Firefox’s new add-on blocks Facebook from tracking you on the web

After pulling Facebook advertising over the Cambridge Analytica scandal, Firefox-maker Mozilla has released the Facebook Container extension to make it harder for the ad giant to track Firefox users when they venture out to non-Facebook sites. 

The extension is aimed at desktop users who are concerned about the social network’s web tracking but don’t want to or can’t afford to delete their Facebook account. 

The new extension appears to be a response to the Facebook Cambridge Analytica scandal, but Mozilla has also outlined a general 2018 drive to make Firefox a better option for web users who are concerned about online privacy. Among these plans include a Chrome-like "ad filter”, pop-up blockers, and a breach alert service.    

The new Facebook container works by isolating a user’s Facebook identity in Firefox from other websites that use cookies to track Facebook users’ activity on the sites outside the social network. 

The extension wouldn’t prevent Facebook users from giving up their data to a personality quiz app of the type at the centre of the Cambridge Analtica mess, but it could appeal to users generally concerned about Facebook collecting data when they visit another website. 

“It is important to know that this extension doesn’t prevent Facebook from mishandling the data that it already has, or permitted others to obtain, about you,” Mozilla says.   

“Facebook still will have access to everything that you do while you are on facebook.com including your Facebook comments, photo uploads, likes, any data you share with Facebook connected apps, etc.” 

According to Mozilla, after installing the extension the container deletes Facebook cookies and logs users out of Facebook in Firefox. From then on Facebook is loaded in a blue colored Firefox tab, which is the container.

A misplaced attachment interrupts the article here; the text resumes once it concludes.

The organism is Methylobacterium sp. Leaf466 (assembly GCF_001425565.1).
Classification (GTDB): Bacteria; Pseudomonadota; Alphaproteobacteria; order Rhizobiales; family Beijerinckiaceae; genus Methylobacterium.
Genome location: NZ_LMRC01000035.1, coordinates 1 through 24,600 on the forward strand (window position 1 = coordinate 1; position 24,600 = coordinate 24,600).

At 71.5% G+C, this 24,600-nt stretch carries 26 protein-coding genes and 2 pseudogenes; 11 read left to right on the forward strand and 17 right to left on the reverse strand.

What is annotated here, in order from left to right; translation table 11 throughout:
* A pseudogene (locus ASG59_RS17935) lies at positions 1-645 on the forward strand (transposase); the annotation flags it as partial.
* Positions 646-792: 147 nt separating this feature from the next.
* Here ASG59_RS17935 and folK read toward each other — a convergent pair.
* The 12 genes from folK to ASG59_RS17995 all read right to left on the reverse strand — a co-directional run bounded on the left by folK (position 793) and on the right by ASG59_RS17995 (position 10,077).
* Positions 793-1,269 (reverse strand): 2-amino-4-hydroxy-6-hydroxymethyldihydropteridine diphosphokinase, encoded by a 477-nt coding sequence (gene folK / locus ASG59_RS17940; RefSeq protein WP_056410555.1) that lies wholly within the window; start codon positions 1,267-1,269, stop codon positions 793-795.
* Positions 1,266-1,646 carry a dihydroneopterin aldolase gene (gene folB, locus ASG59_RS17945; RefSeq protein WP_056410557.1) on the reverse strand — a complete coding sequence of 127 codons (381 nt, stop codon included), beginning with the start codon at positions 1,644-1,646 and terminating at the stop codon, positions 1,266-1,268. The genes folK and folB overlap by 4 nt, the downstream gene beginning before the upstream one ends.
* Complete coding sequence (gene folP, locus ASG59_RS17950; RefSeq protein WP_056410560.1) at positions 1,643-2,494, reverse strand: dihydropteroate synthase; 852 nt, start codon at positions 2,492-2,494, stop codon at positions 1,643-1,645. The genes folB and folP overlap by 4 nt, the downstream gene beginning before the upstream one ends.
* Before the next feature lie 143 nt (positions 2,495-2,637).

After logging in to Facebook within the container tab the extension puts a virtual wall between Facebook and any non-Facebook site the user visits. 

However, it doesn’t entirely cut Facebook out of the picture as using its Share buttons on other websites will still share data back to Facebook.    

“You can log in and use Facebook normally when in the Facebook Container. If you click on a non-Facebook link or navigate to a non-Facebook website in the URL bar, these pages will load outside of the container,” explains Mozilla. 

“Clicking Facebook Share buttons on other browser tabs will load them within the Facebook Container. You should know that using these buttons passes information to Facebook about the website that you shared from.”

The extension also breaks features like Facebook comments and Like buttons on tabs outside the Facebook container. However, for those concerned about Facebook’s extra-territorial web tracking it will prevent the social network from linking activity on third-party websites to a Facebook ID. 

Read more: Apple changes a Safari privacy feature that "breaks" Facebook's Like button

The extension also Facebook’s single-sign on service that allows users to sign into with their Facebook credentials. Mozilla says this is intended as the purpose of the extension was to separate data created by using Facebook from data generated by using other websites.    

The extension may also provide help Facebook users learn in practice how and when Facebook collects data.

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